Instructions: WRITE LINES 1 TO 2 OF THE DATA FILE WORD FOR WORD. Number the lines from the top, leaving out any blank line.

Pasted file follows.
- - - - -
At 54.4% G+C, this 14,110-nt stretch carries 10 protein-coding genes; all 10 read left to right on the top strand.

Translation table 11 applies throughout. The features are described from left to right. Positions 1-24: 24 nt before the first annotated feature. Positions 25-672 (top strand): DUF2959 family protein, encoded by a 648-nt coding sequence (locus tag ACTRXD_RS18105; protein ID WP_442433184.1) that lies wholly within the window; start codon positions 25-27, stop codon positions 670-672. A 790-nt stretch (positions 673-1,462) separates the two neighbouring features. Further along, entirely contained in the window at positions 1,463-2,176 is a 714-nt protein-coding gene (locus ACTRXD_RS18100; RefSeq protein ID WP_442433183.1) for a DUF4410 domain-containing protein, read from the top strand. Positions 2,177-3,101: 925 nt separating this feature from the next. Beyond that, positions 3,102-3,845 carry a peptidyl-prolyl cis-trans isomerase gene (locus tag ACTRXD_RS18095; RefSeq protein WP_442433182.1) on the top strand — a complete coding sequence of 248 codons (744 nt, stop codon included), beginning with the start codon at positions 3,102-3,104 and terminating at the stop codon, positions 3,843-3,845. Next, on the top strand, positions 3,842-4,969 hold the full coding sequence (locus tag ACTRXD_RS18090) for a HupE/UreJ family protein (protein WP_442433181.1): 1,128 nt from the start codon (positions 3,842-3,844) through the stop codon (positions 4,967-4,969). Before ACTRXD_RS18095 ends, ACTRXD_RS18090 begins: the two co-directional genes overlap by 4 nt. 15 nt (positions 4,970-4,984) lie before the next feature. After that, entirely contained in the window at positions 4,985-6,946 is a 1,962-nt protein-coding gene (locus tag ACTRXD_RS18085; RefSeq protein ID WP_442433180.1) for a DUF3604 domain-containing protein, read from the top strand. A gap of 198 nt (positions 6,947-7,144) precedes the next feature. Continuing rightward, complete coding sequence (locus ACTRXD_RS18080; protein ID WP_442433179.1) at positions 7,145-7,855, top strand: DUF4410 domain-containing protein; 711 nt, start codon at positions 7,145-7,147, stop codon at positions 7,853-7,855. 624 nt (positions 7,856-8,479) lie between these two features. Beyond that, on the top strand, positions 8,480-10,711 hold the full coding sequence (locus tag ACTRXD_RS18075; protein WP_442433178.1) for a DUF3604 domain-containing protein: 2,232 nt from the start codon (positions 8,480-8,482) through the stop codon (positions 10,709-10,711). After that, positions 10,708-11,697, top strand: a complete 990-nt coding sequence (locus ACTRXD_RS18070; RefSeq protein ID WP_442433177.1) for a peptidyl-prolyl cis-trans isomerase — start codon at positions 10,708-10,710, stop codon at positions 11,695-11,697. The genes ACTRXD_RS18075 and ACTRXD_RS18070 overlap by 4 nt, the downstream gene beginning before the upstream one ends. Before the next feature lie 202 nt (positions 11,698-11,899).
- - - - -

At 54.4% G+C, this 14,110-nt stretch carries 10 protein-coding genes; all 10 read left to right on the top strand.

Translation table 11 applies throughout. The features are described from left to right. Positions 1-24: 24 nt before the first annotated feature. Positions 25-672 (top strand): DUF2959 family protein, encoded by a 648-nt coding sequence (locus tag ACTRXD_RS18105; protein ID WP_442433184.1) that lies wholly within the window; start codon positions 25-27, stop codon positions 670-672. A 790-nt stretch (positions 673-1,462) separates the two neighbouring features. Further along, entirely contained in the window at positions 1,463-2,176 is a 714-nt protein-coding gene (locus ACTRXD_RS18100; RefSeq protein ID WP_442433183.1) for a DUF4410 domain-containing protein, read from the top strand. Positions 2,177-3,101: 925 nt separating this feature from the next. Beyond that, positions 3,102-3,845 carry a peptidyl-prolyl cis-trans isomerase gene (locus tag ACTRXD_RS18095; RefSeq protein WP_442433182.1) on the top strand — a complete coding sequence of 248 codons (744 nt, stop codon included), beginning with the start codon at positions 3,102-3,104 and terminating at the stop codon, positions 3,843-3,845. Next, on the top strand, positions 3,842-4,969 hold the full coding sequence (locus tag ACTRXD_RS18090) for a HupE/UreJ family protein (protein WP_442433181.1): 1,128 nt from the start codon (positions 3,842-3,844) through the stop codon (positions 4,967-4,969). Before ACTRXD_RS18095 ends, ACTRXD_RS18090 begins: the two co-directional genes overlap by 4 nt. 15 nt (positions 4,970-4,984) lie before the next feature. After that, entirely contained in the window at positions 4,985-6,946 is a 1,962-nt protein-coding gene (locus tag ACTRXD_RS18085; RefSeq protein ID WP_442433180.1) for a DUF3604 domain-containing protein, read from the top strand. A gap of 198 nt (positions 6,947-7,144) precedes the next feature. Continuing rightward, complete coding sequence (locus ACTRXD_RS18080; protein ID WP_442433179.1) at positions 7,145-7,855, top strand: DUF4410 domain-containing protein; 711 nt, start codon at positions 7,145-7,147, stop codon at positions 7,853-7,855. 624 nt (positions 7,856-8,479) lie between these two features. Beyond that, on the top strand, positions 8,480-10,711 hold the full coding sequence (locus tag ACTRXD_RS18075; protein WP_442433178.1) for a DUF3604 domain-containing protein: 2,232 nt from the start codon (positions 8,480-8,482) through the stop codon (positions 10,709-10,711). After that, positions 10,708-11,697, top strand: a complete 990-nt coding sequence (locus ACTRXD_RS18070; RefSeq protein ID WP_442433177.1) for a peptidyl-prolyl cis-trans isomerase — start codon at positions 10,708-10,710, stop codon at positions 11,695-11,697. The genes ACTRXD_RS18075 and ACTRXD_RS18070 overlap by 4 nt, the downstream gene beginning before the upstream one ends. Before the next feature lie 202 nt (positions 11,698-11,899).